Meghan McCain, the oldest daughter of Republican presidential nominee John McCain and his wife Cindy, has written an illustrated children's book about her father, focusing on his service in the armed forces and his run for president. An excerpt from “My Dad, John McCain.”
There are a few things you need to know about my dad, and one of them is that if he is elected, he would make a great president. But to know what makes him great, you have to hear his story first.
My dad was born in Panama, on a navy base. For him and his family, the Navy was home. My dad’s father and his grandfather were both navy admirals. In fact, our ancestors have fought for their country in every American war since the Revolution.
Everyone thought he would join the navy too, but for a long time, my dad wasn’t so sure.
My father’s family moved from naval base to naval base, which meant he switched schools all the time. Finally, when he was fifteen, he went to a boarding school in Virginia. He wasn’t a very good student there. He broke a lot of rules, but he liked football, and wrestling. He wasn’t the biggest or the strongest guy on the football team — but he was one of the toughest. He just wouldn’t give up.
My grandparents knew my dad would go to the Naval Academy after high school. But at the Academy, you have to follow a lot of rules — and back then my dad wasn’t so good at that! He didn’t always keep his shoes shined or his room neat, and sometimes he even snuck out of school.
But when he went to sea on a practice training cruise, he liked it so much and did so well, his teachers were amazed. On a ship, following the rules kept things running smoothly — and he could see that was important for everyone.
The more my dad learned about life in the military, the more he knew he wanted to fly planes. After he graduated from the Academy, it was time for flight training. Learning to fly can be dangerous. Once, the engine of my dad’s plane quit working and he crashed into a bay. He had to swim for his life.
But he still had his heart set on flying missions in the Vietnam War. He wanted to fight for his country, just like his father and grandfather. He wanted to do great things, just like them.
In Vietnam, my dad flew planes that took off from an aircraft carrier called the Forrestal. One day while he was waiting to take off, a bomb fell off another pilot’s plane and smashed a fuel tank on my dad’s plane. Fuel went everywhere, and pretty soon the whole ship was in flames.
My dad crawled out onto his plane’s nose. He leaped through the flames and scrambled onto the deck. It’s amazing he made it out alive. Bombs were exploding everywhere, and the fire burned all day and all night. It looked for sure like the Forrestal would sink, but the whole crew worked to save her — and they did.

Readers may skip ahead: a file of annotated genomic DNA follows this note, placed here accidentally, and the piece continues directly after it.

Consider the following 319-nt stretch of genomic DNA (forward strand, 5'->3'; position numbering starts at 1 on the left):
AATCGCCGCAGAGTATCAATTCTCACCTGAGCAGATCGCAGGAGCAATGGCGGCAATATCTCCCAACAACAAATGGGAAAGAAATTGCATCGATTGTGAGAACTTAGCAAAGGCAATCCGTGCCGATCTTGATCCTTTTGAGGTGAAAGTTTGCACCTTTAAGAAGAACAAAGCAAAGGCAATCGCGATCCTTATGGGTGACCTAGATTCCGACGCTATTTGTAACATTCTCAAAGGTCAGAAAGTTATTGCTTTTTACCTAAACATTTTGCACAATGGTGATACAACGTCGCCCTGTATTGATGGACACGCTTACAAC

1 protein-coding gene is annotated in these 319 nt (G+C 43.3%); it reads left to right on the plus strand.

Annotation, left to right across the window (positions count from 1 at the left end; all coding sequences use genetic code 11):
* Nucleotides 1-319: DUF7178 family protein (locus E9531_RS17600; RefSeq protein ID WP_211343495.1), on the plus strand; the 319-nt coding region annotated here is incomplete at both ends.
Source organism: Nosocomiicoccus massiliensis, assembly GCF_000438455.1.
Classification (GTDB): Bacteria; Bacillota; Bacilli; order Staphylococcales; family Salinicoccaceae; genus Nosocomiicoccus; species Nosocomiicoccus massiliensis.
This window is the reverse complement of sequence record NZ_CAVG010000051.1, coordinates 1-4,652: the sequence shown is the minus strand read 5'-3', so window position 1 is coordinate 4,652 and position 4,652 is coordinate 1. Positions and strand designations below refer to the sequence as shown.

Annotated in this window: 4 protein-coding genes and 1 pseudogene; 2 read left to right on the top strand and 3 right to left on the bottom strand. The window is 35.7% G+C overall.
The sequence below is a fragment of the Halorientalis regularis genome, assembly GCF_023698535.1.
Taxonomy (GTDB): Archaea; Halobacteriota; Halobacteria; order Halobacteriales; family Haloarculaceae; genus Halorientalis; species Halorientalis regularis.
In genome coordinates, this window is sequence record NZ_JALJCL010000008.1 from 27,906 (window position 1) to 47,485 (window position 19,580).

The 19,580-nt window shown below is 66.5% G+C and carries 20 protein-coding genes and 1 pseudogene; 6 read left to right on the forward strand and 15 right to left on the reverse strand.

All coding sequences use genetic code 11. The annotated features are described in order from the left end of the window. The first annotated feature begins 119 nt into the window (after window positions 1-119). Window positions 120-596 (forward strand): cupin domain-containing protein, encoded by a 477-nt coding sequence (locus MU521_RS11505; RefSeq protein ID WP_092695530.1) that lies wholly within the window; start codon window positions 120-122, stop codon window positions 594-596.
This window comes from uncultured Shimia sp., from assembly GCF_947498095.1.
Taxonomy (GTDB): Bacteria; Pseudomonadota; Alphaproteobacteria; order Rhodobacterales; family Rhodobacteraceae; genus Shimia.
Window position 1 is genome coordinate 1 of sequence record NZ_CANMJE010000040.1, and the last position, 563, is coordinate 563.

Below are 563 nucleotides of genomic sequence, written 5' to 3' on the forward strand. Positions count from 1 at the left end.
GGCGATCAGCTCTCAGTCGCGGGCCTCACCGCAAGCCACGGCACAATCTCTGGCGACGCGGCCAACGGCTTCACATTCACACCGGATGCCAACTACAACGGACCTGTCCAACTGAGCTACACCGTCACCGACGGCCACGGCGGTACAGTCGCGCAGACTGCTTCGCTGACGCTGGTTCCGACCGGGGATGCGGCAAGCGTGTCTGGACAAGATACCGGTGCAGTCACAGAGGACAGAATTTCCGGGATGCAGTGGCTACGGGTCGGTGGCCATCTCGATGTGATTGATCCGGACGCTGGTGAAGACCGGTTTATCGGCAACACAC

Even after the Forrestal fire, my father kept flying. One October day my father had to fly a very complicated mission. He had flown a lot of dangerous missions before, so he was sure he’d be okay on this one too.
But he wasn’t. He’d just dropped his bombs on the target when a missile blew the right wing off of his plane. The plane flew out of control, and crashed. Luckily, my dad had parachuted out and landed in a lake.
My dad and the other prisoners were treated badly. He didn’t get the right kind of medical care for his broken bones, and the food was really bad — once he found a chicken foot in his lunch. But the prisoners did things to make themselves feel better. One guy sewed the American flag inside his pajamas. Every day they recited the Pledge of Allegiance.
But then my dad got a chance most prisoners didn’t. Since he was an admiral’s son, the Vietnamese who had captured him said they would let him go home. My dad was hurt, sick, and scared. But he knew there were some things more important than himself — like his faith in God, his country, and the men he served with. My dad wouldn’t go home and leave his friends. I think only a great man would have made that choice.
So he said he’d only go home if everyone who’d been captured before him was set free too. And his captors said no. So my dad stayed in prison for five and a half years.
Finally, the war ended and my dad was set free. He hardly knew anything about what had been happening in the world, although he did find out that while they were in Vietnam, astronauts had landed on the moon.
For everything he’d done in the Navy, my dad earned the Silver Star, the Legion of Merit, the Distinguished Flying Cross, the Bronze Star, and the Purple Heart.
After he got home, my dad met and married my mom, Cindy. They had me in 1984, and then came my brothers, Jack and Jimmy. Finally, my mom and dad adopted my sister, Bridget, when she was a baby.
My brother Jack is in the Navy, just like our dad and his father and grandfather. My brother Jimmy joined the Marines. The McCain family tradition of serving our country just keeps going.
My dad stayed in the Navy for a few more years, but he’d been so badly hurt, he wasn’t able to fly a plane. So he began thinking about a new career — politics — and he moved to my mom’s home state of Arizona.
Excerpted from “My Dad, John McCain.” Copyright (c) 2008 by Meghan McCain. Reprinted with permission from Simon & Schuster Children's Publishing.
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